Creole Choir of Cuba celebrates its heritage
BY DAVE HOEkstra Staff Reporter firstname.lastname@example.org March 6, 2013 5:10PM
The Creole Choir of Cuba performs on March 13 at the Old Town School of Folk Music.
Creole Choir of Cuba
♦ 8:30 p.m. March 13
♦ Old Town School of Folk Music, Maurer Hall, 4544 N. Lincoln
♦ Tickets, $23-$25
♦ (773) 728-6000;
Updated: April 9, 2013 11:06AM
The more removed you are from home, the more you recognize your roots.
Such is the story of The Creole Choir of Cuba, formed in 1995. The members of the 9-piece touring group are descendants of former freed slaves from Haiti who were twice exiled: first to Haiti from Africa through slave trade; then from Haiti to Cuba in second slavery on Cuban sugar plantations operated by their French masters (after the Haitian Revolution of 1790).
“We are made up of descendants of immigrants from Haiti of the first, second and third generation,” choir director Emilia Diaz-Chavez said through her translator/tour manager last week before a show in Ft. Pierce, Fla. “Our objective was to show people the songs our parents and grandparents taught us when we were children.”
The group is touring to support their second album “Santiman” (“Sentiment”) , which in two weeks soared two No. 2 on World Music charts.
Expect empowering vocals accented by DIY instrumentation at their Old Town School concert on March 13. The group sings in Spanish and Haitian Creole (a gumbo of Spanish, English and West African languages). “There are very few instruments,” Diaz-Chavez says. “Congas. Hand percussion of Haitian origin. Cuban claves. An ax head you hit with a wrench. Most of the sound you hear is acappella. Marcelo [Andres-Luis], who is the bass singer, sounds like a double bass when he sings.”
In Cuba, every province has a choir of classically-trained singers. Diaz-Chavez has been director of the Provincial Choir of Camaguey, the third-largest city in Cuba(pop. 322,000), for 34 years. The city was designated a UNESCO World Heritage Site in 2008 for its colonial architecture.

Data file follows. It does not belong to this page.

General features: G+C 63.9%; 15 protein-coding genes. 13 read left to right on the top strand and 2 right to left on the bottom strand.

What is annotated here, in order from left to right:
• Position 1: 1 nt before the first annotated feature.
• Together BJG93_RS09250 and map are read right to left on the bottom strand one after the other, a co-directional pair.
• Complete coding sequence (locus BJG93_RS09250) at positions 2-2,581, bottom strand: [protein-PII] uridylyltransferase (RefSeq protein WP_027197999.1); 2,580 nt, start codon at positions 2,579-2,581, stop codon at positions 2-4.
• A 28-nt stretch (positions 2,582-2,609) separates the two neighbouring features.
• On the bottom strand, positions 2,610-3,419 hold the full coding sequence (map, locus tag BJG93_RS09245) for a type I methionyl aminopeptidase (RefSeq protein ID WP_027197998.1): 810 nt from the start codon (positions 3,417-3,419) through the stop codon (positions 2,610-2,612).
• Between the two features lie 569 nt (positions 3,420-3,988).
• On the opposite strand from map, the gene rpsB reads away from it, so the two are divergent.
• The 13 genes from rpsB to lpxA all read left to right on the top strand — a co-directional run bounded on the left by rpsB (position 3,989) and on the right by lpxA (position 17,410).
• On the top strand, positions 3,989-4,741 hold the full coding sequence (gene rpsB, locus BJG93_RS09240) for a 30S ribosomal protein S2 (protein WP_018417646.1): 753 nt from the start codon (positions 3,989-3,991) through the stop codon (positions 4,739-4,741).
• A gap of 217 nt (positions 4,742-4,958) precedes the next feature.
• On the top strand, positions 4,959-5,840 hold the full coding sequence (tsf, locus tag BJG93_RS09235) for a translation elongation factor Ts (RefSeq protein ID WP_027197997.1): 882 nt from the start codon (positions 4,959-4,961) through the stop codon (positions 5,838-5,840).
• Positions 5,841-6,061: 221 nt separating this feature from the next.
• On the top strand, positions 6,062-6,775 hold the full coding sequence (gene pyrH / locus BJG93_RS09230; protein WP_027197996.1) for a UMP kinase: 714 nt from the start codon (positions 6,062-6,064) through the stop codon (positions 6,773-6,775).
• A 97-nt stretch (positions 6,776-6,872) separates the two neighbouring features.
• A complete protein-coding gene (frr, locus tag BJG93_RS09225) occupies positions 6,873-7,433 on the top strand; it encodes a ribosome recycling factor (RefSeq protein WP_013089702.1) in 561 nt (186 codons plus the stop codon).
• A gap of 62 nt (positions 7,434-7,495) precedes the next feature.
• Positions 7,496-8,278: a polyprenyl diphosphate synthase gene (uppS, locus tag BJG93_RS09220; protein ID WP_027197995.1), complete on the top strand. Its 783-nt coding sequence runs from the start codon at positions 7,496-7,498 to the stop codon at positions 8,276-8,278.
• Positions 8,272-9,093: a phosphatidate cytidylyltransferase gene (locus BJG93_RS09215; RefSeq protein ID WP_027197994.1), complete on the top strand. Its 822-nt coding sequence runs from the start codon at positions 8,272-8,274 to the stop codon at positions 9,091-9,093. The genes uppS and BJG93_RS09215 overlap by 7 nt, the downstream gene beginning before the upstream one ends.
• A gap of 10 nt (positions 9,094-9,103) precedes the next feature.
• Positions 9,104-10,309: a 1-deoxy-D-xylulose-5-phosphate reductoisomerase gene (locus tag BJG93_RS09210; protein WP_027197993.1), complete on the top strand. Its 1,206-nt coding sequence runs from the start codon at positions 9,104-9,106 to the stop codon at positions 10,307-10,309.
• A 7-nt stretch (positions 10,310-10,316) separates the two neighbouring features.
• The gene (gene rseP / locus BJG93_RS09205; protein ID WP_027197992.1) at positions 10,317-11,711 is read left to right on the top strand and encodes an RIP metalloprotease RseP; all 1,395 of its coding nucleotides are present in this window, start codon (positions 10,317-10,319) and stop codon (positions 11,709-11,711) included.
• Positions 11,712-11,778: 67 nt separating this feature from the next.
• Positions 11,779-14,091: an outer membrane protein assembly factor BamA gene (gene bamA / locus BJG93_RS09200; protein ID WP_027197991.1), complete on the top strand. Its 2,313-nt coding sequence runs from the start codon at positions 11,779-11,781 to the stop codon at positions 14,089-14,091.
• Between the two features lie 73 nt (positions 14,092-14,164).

Fidel Castro is a fan of the Creole Choir of Cuba. “After he saw us, one of the things he said was for us to carry on to the next generation,” Diaz-Chavez said.
Diaz-Chavez said there are no external vocal influences on the choir, such as the South African a cappella singing group, Ladysmith Black Mambazo. “There is no other group like us,” she said. “There is no other group in Cuba that does this. There is no other group in Haiti that does this.”
The choir was part of the first group of Cubans who brought relief to Haiti after the 2010 earthquake that killed an estimated 318,000 people. She explained, “We sang with children and helped people to put smiles back on their faces as they were wandering around traumatized.”
But it turned out that the Haitian children taught the choir “Fey Oh Di Nou” (“Oh Leaves Us”), a traditional children’s song about a group attempting to invoke the divine power of medicinal plants to heal a sick man. The song is featured on the new record.
There are 10 liberating voices (six women, four men) on “Santiman.” One of them, Dalio Arce-Vital, died of a sudden heart attack after the recording. His nickname was “Papi.” He has been replaced by his son, Dalio Jr.
“We call him ‘Papito’,” Diaz-Chavez said. “So we had a member of the group die and another one left for another country. The first thing I look for in a replacement is a descendant of the Haitians. Then, they have to know the rhythms that come from Haiti. In the vodou religion there are about 180 spirits and each one has a rhythm and a song associated with it.
“The roots of the rhythms of Haiti come from different parts of Africa, from the slaves that were brought over centuries ago. The deepest root is African. And the instruments as well resemble whatever it was slaves were able to get their hands on. If they had a spade or a shovel they would bang that and it would be an instrument. When they were brought over from Africa they had nothing.”
And now they have something: A lasting voice.